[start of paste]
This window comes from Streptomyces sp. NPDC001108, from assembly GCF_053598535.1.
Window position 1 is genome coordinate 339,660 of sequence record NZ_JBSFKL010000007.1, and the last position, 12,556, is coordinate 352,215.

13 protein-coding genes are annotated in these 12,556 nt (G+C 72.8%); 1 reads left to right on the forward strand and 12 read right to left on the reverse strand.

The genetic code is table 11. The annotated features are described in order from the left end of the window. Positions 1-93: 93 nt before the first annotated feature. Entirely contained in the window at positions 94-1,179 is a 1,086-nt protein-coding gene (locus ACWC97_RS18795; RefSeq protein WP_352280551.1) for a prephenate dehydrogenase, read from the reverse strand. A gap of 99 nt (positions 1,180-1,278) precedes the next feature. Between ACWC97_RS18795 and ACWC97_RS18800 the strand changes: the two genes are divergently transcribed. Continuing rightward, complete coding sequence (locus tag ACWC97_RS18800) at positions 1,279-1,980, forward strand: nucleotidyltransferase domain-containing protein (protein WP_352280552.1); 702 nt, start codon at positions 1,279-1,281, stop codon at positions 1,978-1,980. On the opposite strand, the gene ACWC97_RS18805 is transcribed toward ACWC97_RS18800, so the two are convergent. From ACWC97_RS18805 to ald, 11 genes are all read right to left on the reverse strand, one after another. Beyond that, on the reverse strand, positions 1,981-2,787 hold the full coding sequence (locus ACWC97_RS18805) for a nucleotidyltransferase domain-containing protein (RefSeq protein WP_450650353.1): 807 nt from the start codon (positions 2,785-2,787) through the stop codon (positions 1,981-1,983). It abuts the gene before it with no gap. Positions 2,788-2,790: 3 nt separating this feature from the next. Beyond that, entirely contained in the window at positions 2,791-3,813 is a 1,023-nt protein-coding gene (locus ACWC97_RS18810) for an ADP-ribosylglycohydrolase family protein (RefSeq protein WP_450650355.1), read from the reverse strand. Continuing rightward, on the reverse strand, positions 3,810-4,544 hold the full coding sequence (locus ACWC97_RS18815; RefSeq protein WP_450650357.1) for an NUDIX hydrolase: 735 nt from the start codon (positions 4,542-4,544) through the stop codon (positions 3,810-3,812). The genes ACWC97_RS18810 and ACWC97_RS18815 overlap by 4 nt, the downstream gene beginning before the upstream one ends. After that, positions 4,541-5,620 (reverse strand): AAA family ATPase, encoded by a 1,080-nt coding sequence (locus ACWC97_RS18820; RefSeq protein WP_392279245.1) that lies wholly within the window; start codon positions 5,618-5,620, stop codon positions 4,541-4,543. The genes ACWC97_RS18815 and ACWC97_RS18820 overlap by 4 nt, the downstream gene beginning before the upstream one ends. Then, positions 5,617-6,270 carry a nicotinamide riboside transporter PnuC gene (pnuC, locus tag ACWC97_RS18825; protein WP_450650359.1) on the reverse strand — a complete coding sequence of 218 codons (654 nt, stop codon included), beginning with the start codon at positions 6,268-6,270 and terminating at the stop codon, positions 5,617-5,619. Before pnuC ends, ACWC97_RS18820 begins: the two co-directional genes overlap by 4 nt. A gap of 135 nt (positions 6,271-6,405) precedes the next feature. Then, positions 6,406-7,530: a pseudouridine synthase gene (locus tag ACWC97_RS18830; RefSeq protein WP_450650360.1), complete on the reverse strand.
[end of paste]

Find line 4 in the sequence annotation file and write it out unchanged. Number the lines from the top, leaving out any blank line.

The genetic code is table 11. The annotated features are described in order from the left end of the window. Positions 1-93: 93 nt before the first annotated feature. Entirely contained in the window at positions 94-1,179 is a 1,086-nt protein-coding gene (locus ACWC97_RS18795; RefSeq protein WP_352280551.1) for a prephenate dehydrogenase, read from the reverse strand. A gap of 99 nt (positions 1,180-1,278) precedes the next feature. Between ACWC97_RS18795 and ACWC97_RS18800 the strand changes: the two genes are divergently transcribed. Continuing rightward, complete coding sequence (locus tag ACWC97_RS18800) at positions 1,279-1,980, forward strand: nucleotidyltransferase domain-containing protein (protein WP_352280552.1); 702 nt, start codon at positions 1,279-1,281, stop codon at positions 1,978-1,980. On the opposite strand, the gene ACWC97_RS18805 is transcribed toward ACWC97_RS18800, so the two are convergent. From ACWC97_RS18805 to ald, 11 genes are all read right to left on the reverse strand, one after another. Beyond that, on the reverse strand, positions 1,981-2,787 hold the full coding sequence (locus ACWC97_RS18805) for a nucleotidyltransferase domain-containing protein (RefSeq protein WP_450650353.1): 807 nt from the start codon (positions 2,785-2,787) through the stop codon (positions 1,981-1,983). It abuts the gene before it with no gap. Positions 2,788-2,790: 3 nt separating this feature from the next. Beyond that, entirely contained in the window at positions 2,791-3,813 is a 1,023-nt protein-coding gene (locus ACWC97_RS18810) for an ADP-ribosylglycohydrolase family protein (RefSeq protein WP_450650355.1), read from the reverse strand. Continuing rightward, on the reverse strand, positions 3,810-4,544 hold the full coding sequence (locus ACWC97_RS18815; RefSeq protein WP_450650357.1) for an NUDIX hydrolase: 735 nt from the start codon (positions 4,542-4,544) through the stop codon (positions 3,810-3,812). The genes ACWC97_RS18810 and ACWC97_RS18815 overlap by 4 nt, the downstream gene beginning before the upstream one ends. After that, positions 4,541-5,620 (reverse strand): AAA family ATPase, encoded by a 1,080-nt coding sequence (locus ACWC97_RS18820; RefSeq protein WP_392279245.1) that lies wholly within the window; start codon positions 5,618-5,620, stop codon positions 4,541-4,543. The genes ACWC97_RS18815 and ACWC97_RS18820 overlap by 4 nt, the downstream gene beginning before the upstream one ends. Then, positions 5,617-6,270 carry a nicotinamide riboside transporter PnuC gene (pnuC, locus tag ACWC97_RS18825; protein WP_450650359.1) on the reverse strand — a complete coding sequence of 218 codons (654 nt, stop codon included), beginning with the start codon at positions 6,268-6,270 and terminating at the stop codon, positions 5,617-5,619. Before pnuC ends, ACWC97_RS18820 begins: the two co-directional genes overlap by 4 nt. A gap of 135 nt (positions 6,271-6,405) precedes the next feature. Then, positions 6,406-7,530: a pseudouridine synthase gene (locus tag ACWC97_RS18830; RefSeq protein WP_450650360.1), complete on the reverse strand.